Cortisol and Stress
There is a well-known link between cortisol and stress. Cortisol is a hormone secreted by the adrenal glands and along with adrenaline is responsible for our “fight or flight” response to perceived danger.
Cortisol has many vital functions within the body, but when its levels become too high, this can result in a whole host of health problems including stress, fatigue, weight gain and hormonal imbalances.
Earthing is a natural way of keeping your cortisol levels within a normal range and resetting your biological rhythms. It utilizes the earth’s subtle electrical charge to keep your body in balance and can help with a wide range of conditions, both physical and emotional. See a full list of earthing health benefits here.
The Role of Cortisol in the Body
Cortisol is involved in the fight or flight response to stress, but also has a number of other important functions within the body.
Cortisol levels should peak in the morning, causing you to wake from sleep and stay alert throughout the day. It keeps your reactions sharp and helps with cognitive functions such as learning and memory.
It also plays an important role in homeostasis, keeping your biological systems in a constant state of balance. It contributes to the regulation of fluid levels, blood pressure and blood sugar. Because of its role in metabolism of sugars, cortisol also affects the action of other hormones such as insulin and plays a part in controlling body weight.
Another function of cortisol is reducing inflammation. The inflammatory response is a result of the immune system’s natural protective function. The role of cortisol is to switch off this response and prevent inflammation from becoming chronic and harmful.
Our Natural Stress Response
When we are stressed, our adrenal glands kick in. The hormones adrenaline and cortisol are released. Together these have the effect of increasing the heart rate, increasing circulation to the muscles and releasing stored energy from cells. They suppress the immune and digestive systems and increase mental alertness.
This combination allows us to make quick decisions and act on them effectively. This is what is known as the fight or flight response and is a healthy reaction to danger, whether it be genuine or perceived.
When our Natural Stress Response goes Haywire
The fight or flight response is a vital way of protecting ourselves against danger. Once a stressor has been dealt with, this hormonal reaction should shut off and cortisol levels should return to normal. However, in some cases, this does not happen, which is when problems occur.
Thousands of years ago, our ancestors would face daily challenges such as encountering wild animals. For them, the flight or fight response was life-saving, allowing them to quickly decide whether to face the threat head on or run away.
In modern times, we face different stresses; work, money and relationships can cause us worry on a daily basis. However, humans have not evolved much since prehistoric times, and we still have the same physiological reaction to these problems. When our worries are ongoing, our adrenal glands carry on working, putting us into a constant state of stress. Cortisol levels do not have a chance to return to normal, and all of its vital functions are thrown into disarray.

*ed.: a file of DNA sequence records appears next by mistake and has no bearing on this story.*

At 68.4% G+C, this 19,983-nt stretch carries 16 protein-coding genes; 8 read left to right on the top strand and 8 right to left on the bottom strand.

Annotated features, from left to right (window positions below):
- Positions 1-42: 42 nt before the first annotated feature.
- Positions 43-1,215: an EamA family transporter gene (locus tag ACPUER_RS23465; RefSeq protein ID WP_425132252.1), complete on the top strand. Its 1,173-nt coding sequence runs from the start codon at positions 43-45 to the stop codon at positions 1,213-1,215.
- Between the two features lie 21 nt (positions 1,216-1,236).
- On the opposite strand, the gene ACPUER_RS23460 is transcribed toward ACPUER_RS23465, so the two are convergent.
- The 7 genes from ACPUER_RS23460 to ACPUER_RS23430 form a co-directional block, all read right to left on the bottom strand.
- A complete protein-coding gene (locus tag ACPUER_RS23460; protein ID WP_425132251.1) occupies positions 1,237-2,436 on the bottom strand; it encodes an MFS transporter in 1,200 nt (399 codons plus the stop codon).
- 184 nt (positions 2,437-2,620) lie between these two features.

Symptoms of High Cortisol
The symptoms of high cortisol can affect the whole body. The most common symptoms are emotional stress and anxiety. This can be accompanied by feelings of fatigue, and although you might feel tired, high cortisol levels can cause insomnia, keeping you awake at night.
Having high cortisol can result in other hormonal imbalances. The function of insulin is inhibited, causing changes in appetite and weight gain. As more fat is stored around the abdomen, this increases the risk of conditions such as diabetes and heart disease. The sex hormones can also be affected causing irregular menstruation in women, loss of libido and infertility.
Other symptoms related to high cortisol include acne, puffiness of the face, increased thirst and urination, digestive issues, low immunity and a higher risk of fractures.
Why High Cortisol is Hazardous to your Health
High cortisol increases the risk of many serious diseases. It can interfere with your metabolism causing weight gain. This, in turn, increases the risk of developing type II diabetes and heart disease. Having high cortisol, along with another hormone called aldosterone, has also been associated with increased risk of mortality from heart failure.
When your cortisol levels are out of control, it also loses its ability to regulate inflammation. Chronic inflammation is associated with many other issues throughout the body. These include widespread pain and loss of mobility, fatigue, skin problems, allergies and autoimmune diseases. Increased inflammation also adds to the increased risk of cardiovascular disease and strokes.
High cortisol levels also lower immunity, making you more susceptible to infections. Two studies on stress and immunity showed that people who have higher stress levels are more likely to be affected by viruses such as the common cold.
Cortisol levels can be measured by saliva, blood or urine tests. Saliva testing is thought to be the most accurate method as samples can be easily collected at different points throughout the day. This is necessary as cortisol levels naturally peak in the mornings and dip at night. By measuring its levels at four different times of day, an accurate cortisol profile can be seen.
Blood testing has the advantage of being able to check for levels of other hormones at the same time. However, since only one sample will usually be collected, it is less accurate than the saliva test. Another issue with blood testing is that some people will be stressed out by the act of taking blood, causing cortisol levels to temporarily increase and giving a false result.